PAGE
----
What’s Wrong With This? Doesn’t Look Too Bad, Right?

deck = asbestos sheet

SO what’s wrong with this?  Doesn’t Look Too Bad, Right?

The cantilevered structure of the balconies are fine.  There’s some blistering paint on a nearby wall but thats just paint work.

The balcony iron work is in good shape, firmly attached and no rust.  Caulking could look neater but it’s doing its job.  All the balconies on the street side are like this, no rotting wood. The rear balconies are another story however.

Did you notice the garage doors?  They are roll ups but they have man doors build into them.  They haven’t been used for cars for years but they operate just fine, manually, and the man doors are functional too.

So has my miss-direction kept you from seeing the really interesting detail?…Maybe.

Here’s a close up that should tell the story:

asbestos balcony deck


The deck covering material itself. I first zeroed in on it because of how thin it was. Naturally the next question is what is it? I’ve seen it before, behind and above wood stoves and furnaces but not in this application.

Later I had the chance to ask the owner about it.

I said “That decking material on the front balconies, did you have that put on?” “Yes” he said, ” The original wood was rotting”.

I said “Yes but the material, the deck…”

“Yes it’s like.. a fibreglass..” (owner)

“You mean it’s…” (me)

“Yes..It’s asbestos.” (owner).      He admitted it, but he wasn’t going to volunteer it until I kept asking.


Asbestos. Asbestos sheet stock. Hard but very brittle.

The good news is that whole 4′ by 8′ sheets were used. There was no cutting. There is no evidence of friable conditions at the moment. Friable is the high risk condition. Dust is created. Inhaled asbestos dust is the known carcinogen pathway.

The bad news; it’s asbestos, it’s been there at least 5 years, probably longer. It will start to delaminate and breakdown. It will then be friable. Structurally it is an inappropriate material for this use. It is brittle and unless there is reinforcement underneath (plywood layer and close joist spacing) it is susceptible to impact damage. It will then be friable, instantly. The exposed edges can easily be damaged (picture an errant snow shovel hitting it.)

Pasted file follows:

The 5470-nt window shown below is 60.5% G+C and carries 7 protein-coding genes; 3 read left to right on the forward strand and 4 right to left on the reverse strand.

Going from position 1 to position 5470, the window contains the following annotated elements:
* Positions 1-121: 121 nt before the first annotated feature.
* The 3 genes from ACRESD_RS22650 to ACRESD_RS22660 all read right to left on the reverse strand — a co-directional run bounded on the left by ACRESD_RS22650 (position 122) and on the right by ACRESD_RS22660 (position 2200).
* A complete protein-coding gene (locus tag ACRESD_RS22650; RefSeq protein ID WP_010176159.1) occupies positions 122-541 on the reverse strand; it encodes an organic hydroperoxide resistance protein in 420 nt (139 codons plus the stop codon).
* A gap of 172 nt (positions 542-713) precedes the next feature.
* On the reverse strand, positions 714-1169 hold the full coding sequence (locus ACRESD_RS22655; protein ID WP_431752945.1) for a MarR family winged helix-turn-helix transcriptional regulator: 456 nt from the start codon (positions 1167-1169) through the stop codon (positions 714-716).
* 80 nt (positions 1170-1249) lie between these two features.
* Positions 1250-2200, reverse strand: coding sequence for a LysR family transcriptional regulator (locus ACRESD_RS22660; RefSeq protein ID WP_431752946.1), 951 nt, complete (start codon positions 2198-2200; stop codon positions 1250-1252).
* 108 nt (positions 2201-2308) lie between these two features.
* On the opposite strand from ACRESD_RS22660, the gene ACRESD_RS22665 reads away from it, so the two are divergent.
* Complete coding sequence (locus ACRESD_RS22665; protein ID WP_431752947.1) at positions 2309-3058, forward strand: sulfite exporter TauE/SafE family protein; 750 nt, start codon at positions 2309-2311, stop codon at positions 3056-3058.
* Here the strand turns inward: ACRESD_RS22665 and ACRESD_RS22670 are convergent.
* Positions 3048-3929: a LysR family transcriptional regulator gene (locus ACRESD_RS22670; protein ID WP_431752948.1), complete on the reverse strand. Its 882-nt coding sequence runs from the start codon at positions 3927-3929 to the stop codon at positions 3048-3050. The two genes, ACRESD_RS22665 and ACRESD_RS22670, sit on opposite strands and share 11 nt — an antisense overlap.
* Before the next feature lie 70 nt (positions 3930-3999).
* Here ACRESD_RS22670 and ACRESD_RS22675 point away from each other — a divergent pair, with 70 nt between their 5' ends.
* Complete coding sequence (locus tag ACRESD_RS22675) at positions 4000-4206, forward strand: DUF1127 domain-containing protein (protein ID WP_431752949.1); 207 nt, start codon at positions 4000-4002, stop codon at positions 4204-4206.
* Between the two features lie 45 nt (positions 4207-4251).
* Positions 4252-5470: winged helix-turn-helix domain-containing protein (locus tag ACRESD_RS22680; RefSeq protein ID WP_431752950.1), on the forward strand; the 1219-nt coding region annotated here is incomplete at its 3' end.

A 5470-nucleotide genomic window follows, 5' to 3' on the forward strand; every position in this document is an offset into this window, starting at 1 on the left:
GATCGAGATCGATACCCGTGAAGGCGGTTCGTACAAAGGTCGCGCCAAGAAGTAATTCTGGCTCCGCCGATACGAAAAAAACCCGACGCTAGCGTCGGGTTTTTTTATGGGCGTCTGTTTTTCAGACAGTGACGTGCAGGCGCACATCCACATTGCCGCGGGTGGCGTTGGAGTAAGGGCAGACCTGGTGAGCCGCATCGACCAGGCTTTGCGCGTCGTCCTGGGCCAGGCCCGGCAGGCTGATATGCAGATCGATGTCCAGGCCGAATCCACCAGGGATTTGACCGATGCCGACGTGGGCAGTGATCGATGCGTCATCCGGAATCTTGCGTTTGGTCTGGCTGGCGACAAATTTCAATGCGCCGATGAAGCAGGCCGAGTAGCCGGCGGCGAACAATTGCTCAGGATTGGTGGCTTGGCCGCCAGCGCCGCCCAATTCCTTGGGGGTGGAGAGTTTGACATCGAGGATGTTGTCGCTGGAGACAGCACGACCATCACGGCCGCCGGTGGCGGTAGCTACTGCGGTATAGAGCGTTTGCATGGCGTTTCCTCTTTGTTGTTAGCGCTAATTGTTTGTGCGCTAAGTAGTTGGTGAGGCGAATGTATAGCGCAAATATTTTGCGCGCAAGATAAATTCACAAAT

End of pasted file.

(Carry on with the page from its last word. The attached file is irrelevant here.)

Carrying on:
So if you are in the Montreal area, and are planning to buy or sell property, you need these risks identified. You can contact me for a full inspection or an issue specific consultation. I can also send samples and have them blind tested at independent laboratories.


Original blog post on ActiveRain: Link to Blog Post



Question Answer & Response ; An FAQ for YOU 


The Question;

 I am most interested in asking you some more precise questions… for example, the back porch, you mentioned it needed securing. (the rail) can you suggest how that would be done if we get a handyman?  I am concerned how to do it properly as last summer I inquired and the guy didn’t know how to do it, and felt it was o.k..  I had called because I thought it was wobbly. You mentioned how you would see it best done. Please recommend, so I can proceed accordingly with my sister’s handyman. I am cc’ing her as well. I thank you..and look forward to communicating with you again for other questions pertaining to your recommendations. D.